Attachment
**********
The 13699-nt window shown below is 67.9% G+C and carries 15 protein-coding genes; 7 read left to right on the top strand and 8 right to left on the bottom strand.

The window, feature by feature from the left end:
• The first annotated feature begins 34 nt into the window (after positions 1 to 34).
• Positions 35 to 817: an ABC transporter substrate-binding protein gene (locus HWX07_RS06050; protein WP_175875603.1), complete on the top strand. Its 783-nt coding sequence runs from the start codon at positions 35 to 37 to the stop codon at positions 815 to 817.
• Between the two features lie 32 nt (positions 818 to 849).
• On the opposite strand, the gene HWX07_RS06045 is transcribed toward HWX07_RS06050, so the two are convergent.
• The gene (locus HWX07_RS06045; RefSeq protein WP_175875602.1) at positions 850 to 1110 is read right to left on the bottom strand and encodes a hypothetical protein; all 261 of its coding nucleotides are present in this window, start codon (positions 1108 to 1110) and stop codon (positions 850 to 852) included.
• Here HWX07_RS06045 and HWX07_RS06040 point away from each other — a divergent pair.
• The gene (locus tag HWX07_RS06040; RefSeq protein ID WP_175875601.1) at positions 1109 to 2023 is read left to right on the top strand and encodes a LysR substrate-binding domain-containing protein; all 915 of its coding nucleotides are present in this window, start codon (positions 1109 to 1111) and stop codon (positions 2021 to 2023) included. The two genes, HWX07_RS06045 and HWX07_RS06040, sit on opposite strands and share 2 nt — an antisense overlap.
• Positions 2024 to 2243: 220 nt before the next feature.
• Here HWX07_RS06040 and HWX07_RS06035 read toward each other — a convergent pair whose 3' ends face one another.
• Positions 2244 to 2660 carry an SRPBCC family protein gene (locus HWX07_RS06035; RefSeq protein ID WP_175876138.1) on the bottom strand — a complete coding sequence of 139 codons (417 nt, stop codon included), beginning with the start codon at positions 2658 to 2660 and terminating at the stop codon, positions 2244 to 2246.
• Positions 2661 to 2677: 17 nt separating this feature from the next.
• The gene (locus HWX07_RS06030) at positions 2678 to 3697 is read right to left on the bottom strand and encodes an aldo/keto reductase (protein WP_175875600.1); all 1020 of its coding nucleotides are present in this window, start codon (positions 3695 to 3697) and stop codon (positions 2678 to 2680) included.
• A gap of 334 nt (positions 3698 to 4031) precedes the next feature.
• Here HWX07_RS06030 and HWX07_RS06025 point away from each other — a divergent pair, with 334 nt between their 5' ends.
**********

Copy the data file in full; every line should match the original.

The 13699-nt window shown below is 67.9% G+C and carries 15 protein-coding genes; 7 read left to right on the top strand and 8 right to left on the bottom strand.

The window, feature by feature from the left end:
• The first annotated feature begins 34 nt into the window (after positions 1 to 34).
• Positions 35 to 817: an ABC transporter substrate-binding protein gene (locus HWX07_RS06050; protein WP_175875603.1), complete on the top strand. Its 783-nt coding sequence runs from the start codon at positions 35 to 37 to the stop codon at positions 815 to 817.
• Between the two features lie 32 nt (positions 818 to 849).
• On the opposite strand, the gene HWX07_RS06045 is transcribed toward HWX07_RS06050, so the two are convergent.
• The gene (locus HWX07_RS06045; RefSeq protein WP_175875602.1) at positions 850 to 1110 is read right to left on the bottom strand and encodes a hypothetical protein; all 261 of its coding nucleotides are present in this window, start codon (positions 1108 to 1110) and stop codon (positions 850 to 852) included.
• Here HWX07_RS06045 and HWX07_RS06040 point away from each other — a divergent pair.
• The gene (locus tag HWX07_RS06040; RefSeq protein ID WP_175875601.1) at positions 1109 to 2023 is read left to right on the top strand and encodes a LysR substrate-binding domain-containing protein; all 915 of its coding nucleotides are present in this window, start codon (positions 1109 to 1111) and stop codon (positions 2021 to 2023) included. The two genes, HWX07_RS06045 and HWX07_RS06040, sit on opposite strands and share 2 nt — an antisense overlap.
• Positions 2024 to 2243: 220 nt before the next feature.
• Here HWX07_RS06040 and HWX07_RS06035 read toward each other — a convergent pair whose 3' ends face one another.
• Positions 2244 to 2660 carry an SRPBCC family protein gene (locus HWX07_RS06035; RefSeq protein ID WP_175876138.1) on the bottom strand — a complete coding sequence of 139 codons (417 nt, stop codon included), beginning with the start codon at positions 2658 to 2660 and terminating at the stop codon, positions 2244 to 2246.
• Positions 2661 to 2677: 17 nt separating this feature from the next.
• The gene (locus HWX07_RS06030) at positions 2678 to 3697 is read right to left on the bottom strand and encodes an aldo/keto reductase (protein WP_175875600.1); all 1020 of its coding nucleotides are present in this window, start codon (positions 3695 to 3697) and stop codon (positions 2678 to 2680) included.
• A gap of 334 nt (positions 3698 to 4031) precedes the next feature.
• Here HWX07_RS06030 and HWX07_RS06025 point away from each other — a divergent pair, with 334 nt between their 5' ends.